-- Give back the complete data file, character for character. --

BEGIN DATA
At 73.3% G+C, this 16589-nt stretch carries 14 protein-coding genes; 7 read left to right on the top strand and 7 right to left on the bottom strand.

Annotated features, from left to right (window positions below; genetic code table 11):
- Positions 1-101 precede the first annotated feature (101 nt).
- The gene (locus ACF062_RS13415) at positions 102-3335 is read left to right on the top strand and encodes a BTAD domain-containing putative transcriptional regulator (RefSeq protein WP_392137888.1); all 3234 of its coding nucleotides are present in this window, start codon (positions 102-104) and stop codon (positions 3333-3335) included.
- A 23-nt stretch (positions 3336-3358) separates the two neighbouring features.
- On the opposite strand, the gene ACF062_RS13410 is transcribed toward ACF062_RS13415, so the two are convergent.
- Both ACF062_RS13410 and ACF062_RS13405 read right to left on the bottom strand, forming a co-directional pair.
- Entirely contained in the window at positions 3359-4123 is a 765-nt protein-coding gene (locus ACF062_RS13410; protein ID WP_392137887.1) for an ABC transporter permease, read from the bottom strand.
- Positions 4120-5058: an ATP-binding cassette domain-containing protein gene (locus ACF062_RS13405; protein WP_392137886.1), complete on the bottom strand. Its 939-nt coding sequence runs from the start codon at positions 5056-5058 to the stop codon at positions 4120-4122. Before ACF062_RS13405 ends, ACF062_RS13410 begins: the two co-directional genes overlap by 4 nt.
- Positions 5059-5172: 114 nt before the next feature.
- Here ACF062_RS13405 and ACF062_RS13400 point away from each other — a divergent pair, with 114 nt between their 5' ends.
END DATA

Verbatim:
At 73.3% G+C, this 16589-nt stretch carries 14 protein-coding genes; 7 read left to right on the top strand and 7 right to left on the bottom strand.

Annotated features, from left to right (window positions below; genetic code table 11):
- Positions 1-101 precede the first annotated feature (101 nt).
- The gene (locus ACF062_RS13415) at positions 102-3335 is read left to right on the top strand and encodes a BTAD domain-containing putative transcriptional regulator (RefSeq protein WP_392137888.1); all 3234 of its coding nucleotides are present in this window, start codon (positions 102-104) and stop codon (positions 3333-3335) included.
- A 23-nt stretch (positions 3336-3358) separates the two neighbouring features.
- On the opposite strand, the gene ACF062_RS13410 is transcribed toward ACF062_RS13415, so the two are convergent.
- Both ACF062_RS13410 and ACF062_RS13405 read right to left on the bottom strand, forming a co-directional pair.
- Entirely contained in the window at positions 3359-4123 is a 765-nt protein-coding gene (locus ACF062_RS13410; protein ID WP_392137887.1) for an ABC transporter permease, read from the bottom strand.
- Positions 4120-5058: an ATP-binding cassette domain-containing protein gene (locus ACF062_RS13405; protein WP_392137886.1), complete on the bottom strand. Its 939-nt coding sequence runs from the start codon at positions 5056-5058 to the stop codon at positions 4120-4122. Before ACF062_RS13405 ends, ACF062_RS13410 begins: the two co-directional genes overlap by 4 nt.
- Positions 5059-5172: 114 nt before the next feature.
- Here ACF062_RS13405 and ACF062_RS13400 point away from each other — a divergent pair, with 114 nt between their 5' ends.